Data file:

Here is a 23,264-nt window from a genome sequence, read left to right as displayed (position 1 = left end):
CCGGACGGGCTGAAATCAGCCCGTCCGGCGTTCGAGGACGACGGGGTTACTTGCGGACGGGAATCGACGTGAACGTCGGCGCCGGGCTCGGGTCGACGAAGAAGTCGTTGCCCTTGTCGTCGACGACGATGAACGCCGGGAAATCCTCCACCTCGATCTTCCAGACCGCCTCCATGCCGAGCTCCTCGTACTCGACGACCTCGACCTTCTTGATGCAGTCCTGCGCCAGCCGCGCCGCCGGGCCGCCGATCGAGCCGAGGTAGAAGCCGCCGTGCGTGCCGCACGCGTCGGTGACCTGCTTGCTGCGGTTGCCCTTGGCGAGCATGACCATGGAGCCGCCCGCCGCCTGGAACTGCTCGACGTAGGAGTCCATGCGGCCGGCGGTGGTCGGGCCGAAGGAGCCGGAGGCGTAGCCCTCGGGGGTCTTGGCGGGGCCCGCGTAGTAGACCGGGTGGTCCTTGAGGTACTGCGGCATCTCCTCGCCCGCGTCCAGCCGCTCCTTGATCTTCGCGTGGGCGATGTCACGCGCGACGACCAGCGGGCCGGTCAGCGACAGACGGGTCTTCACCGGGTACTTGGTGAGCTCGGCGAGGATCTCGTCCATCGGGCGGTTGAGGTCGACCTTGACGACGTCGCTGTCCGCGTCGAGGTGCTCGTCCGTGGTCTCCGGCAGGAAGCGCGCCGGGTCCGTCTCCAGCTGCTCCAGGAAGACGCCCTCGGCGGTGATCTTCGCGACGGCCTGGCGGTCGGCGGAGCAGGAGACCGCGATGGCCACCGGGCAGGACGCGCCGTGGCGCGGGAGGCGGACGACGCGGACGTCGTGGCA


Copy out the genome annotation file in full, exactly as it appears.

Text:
Here is a 23,264-nt window from a genome sequence, read left to right as displayed (position 1 = left end):
CCGGACGGGCTGAAATCAGCCCGTCCGGCGTTCGAGGACGACGGGGTTACTTGCGGACGGGAATCGACGTGAACGTCGGCGCCGGGCTCGGGTCGACGAAGAAGTCGTTGCCCTTGTCGTCGACGACGATGAACGCCGGGAAATCCTCCACCTCGATCTTCCAGACCGCCTCCATGCCGAGCTCCTCGTACTCGACGACCTCGACCTTCTTGATGCAGTCCTGCGCCAGCCGCGCCGCCGGGCCGCCGATCGAGCCGAGGTAGAAGCCGCCGTGCGTGCCGCACGCGTCGGTGACCTGCTTGCTGCGGTTGCCCTTGGCGAGCATGACCATGGAGCCGCCCGCCGCCTGGAACTGCTCGACGTAGGAGTCCATGCGGCCGGCGGTGGTCGGGCCGAAGGAGCCGGAGGCGTAGCCCTCGGGGGTCTTGGCGGGGCCCGCGTAGTAGACCGGGTGGTCCTTGAGGTACTGCGGCATCTCCTCGCCCGCGTCCAGCCGCTCCTTGATCTTCGCGTGGGCGATGTCACGCGCGACGACCAGCGGGCCGGTCAGCGACAGACGGGTCTTCACCGGGTACTTGGTGAGCTCGGCGAGGATCTCGTCCATCGGGCGGTTGAGGTCGACCTTGACGACGTCGCTGTCCGCGTCGAGGTGCTCGTCCGTGGTCTCCGGCAGGAAGCGCGCCGGGTCCGTCTCCAGCTGCTCCAGGAAGACGCCCTCGGCGGTGATCTTCGCGACGGCCTGGCGGTCGGCGGAGCAGGAGACCGCGATGGCCACCGGGCAGGACGCGCCGTGGCGCGGGAGGCGGACGACGCGGACGTCGTGGCA